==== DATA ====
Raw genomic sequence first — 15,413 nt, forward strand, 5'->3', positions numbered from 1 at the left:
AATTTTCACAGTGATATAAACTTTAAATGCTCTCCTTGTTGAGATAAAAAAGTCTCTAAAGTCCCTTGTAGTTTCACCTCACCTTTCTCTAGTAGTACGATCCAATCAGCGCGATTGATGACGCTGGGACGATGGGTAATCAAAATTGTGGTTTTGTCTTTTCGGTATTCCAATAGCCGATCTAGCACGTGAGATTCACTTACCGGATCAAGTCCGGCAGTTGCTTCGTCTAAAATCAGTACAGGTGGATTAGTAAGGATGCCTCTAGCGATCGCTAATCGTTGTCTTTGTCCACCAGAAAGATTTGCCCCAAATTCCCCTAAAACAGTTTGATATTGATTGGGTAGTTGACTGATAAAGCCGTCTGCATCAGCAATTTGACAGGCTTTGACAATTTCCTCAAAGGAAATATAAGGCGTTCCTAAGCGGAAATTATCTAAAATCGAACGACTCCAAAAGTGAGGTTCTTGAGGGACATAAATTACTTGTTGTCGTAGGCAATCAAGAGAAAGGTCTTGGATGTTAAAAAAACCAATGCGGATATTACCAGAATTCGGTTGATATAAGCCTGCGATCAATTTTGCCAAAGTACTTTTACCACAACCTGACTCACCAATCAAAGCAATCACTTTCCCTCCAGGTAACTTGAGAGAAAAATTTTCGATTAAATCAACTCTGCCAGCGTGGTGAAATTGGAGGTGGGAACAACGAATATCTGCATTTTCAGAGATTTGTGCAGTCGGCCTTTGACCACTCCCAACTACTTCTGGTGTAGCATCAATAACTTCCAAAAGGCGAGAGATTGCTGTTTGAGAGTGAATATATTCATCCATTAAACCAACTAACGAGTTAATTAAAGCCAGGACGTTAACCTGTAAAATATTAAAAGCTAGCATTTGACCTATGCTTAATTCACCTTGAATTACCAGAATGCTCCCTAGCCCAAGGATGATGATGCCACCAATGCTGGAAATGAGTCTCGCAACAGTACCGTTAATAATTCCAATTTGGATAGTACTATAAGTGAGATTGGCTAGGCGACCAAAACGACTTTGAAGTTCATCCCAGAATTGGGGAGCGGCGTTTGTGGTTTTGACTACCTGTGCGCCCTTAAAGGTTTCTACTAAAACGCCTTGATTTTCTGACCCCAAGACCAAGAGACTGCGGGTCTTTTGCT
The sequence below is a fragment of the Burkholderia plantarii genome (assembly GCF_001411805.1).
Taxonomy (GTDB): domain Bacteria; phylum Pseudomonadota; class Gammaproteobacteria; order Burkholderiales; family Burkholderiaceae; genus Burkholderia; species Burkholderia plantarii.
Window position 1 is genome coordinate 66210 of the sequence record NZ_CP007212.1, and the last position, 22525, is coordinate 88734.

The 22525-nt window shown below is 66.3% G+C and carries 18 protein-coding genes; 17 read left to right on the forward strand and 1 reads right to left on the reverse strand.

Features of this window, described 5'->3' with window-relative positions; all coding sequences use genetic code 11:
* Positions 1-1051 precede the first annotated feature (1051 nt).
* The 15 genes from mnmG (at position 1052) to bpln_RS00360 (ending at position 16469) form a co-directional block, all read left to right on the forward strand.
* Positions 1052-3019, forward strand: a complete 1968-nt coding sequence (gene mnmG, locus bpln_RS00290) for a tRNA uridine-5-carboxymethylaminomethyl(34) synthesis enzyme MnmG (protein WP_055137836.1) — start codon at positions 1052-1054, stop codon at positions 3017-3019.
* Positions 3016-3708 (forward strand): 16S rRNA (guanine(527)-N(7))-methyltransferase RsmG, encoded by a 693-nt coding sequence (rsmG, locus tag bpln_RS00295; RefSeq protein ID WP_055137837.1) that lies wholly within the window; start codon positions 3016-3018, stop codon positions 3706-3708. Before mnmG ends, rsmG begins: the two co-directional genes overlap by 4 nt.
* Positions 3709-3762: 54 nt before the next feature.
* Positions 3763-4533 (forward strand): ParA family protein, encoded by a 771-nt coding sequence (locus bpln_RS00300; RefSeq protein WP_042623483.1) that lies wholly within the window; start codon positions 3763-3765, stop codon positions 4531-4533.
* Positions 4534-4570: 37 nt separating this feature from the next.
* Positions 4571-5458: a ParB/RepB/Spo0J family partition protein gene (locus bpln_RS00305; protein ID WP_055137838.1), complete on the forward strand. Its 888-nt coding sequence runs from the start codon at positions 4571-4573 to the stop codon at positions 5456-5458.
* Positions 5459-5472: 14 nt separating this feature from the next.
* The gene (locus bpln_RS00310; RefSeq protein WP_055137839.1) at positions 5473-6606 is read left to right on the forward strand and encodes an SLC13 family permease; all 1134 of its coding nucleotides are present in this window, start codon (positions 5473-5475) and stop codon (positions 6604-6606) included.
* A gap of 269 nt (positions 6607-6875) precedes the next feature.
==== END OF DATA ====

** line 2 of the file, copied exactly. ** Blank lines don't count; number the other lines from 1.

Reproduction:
AATTTTCACAGTGATATAAACTTTAAATGCTCTCCTTGTTGAGATAAAAAAGTCTCTAAAGTCCCTTGTAGTTTCACCTCACCTTTCTCTAGTAGTACGATCCAATCAGCGCGATTGATGACGCTGGGACGATGGGTAATCAAAATTGTGGTTTTGTCTTTTCGGTATTCCAATAGCCGATCTAGCACGTGAGATTCACTTACCGGATCAAGTCCGGCAGTTGCTTCGTCTAAAATCAGTACAGGTGGATTAGTAAGGATGCCTCTAGCGATCGCTAATCGTTGTCTTTGTCCACCAGAAAGATTTGCCCCAAATTCCCCTAAAACAGTTTGATATTGATTGGGTAGTTGACTGATAAAGCCGTCTGCATCAGCAATTTGACAGGCTTTGACAATTTCCTCAAAGGAAATATAAGGCGTTCCTAAGCGGAAATTATCTAAAATCGAACGACTCCAAAAGTGAGGTTCTTGAGGGACATAAATTACTTGTTGTCGTAGGCAATCAAGAGAAAGGTCTTGGATGTTAAAAAAACCAATGCGGATATTACCAGAATTCGGTTGATATAAGCCTGCGATCAATTTTGCCAAAGTACTTTTACCACAACCTGACTCACCAATCAAAGCAATCACTTTCCCTCCAGGTAACTTGAGAGAAAAATTTTCGATTAAATCAACTCTGCCAGCGTGGTGAAATTGGAGGTGGGAACAACGAATATCTGCATTTTCAGAGATTTGTGCAGTCGGCCTTTGACCACTCCCAACTACTTCTGGTGTAGCATCAATAACTTCCAAAAGGCGAGAGATTGCTGTTTGAGAGTGAATATATTCATCCATTAAACCAACTAACGAGTTAATTAAAGCCAGGACGTTAACCTGTAAAATATTAAAAGCTAGCATTTGACCTATGCTTAATTCACCTTGAATTACCAGAATGCTCCCTAGCCCAAGGATGATGATGCCACCAATGCTGGAAATGAGTCTCGCAACAGTACCGTTAATAATTCCAATTTGGATAGTACTATAAGTGAGATTGGCTAGGCGACCAAAACGACTTTGAAGTTCATCCCAGAATTGGGGAGCGGCGTTTGTGGTTTTGACTACCTGTGCGCCCTTAAAGGTTTCTACTAAAACGCCTTGATTTTCTGACCCCAAGACCAAGAGACTGCGGGTCTTTTGCT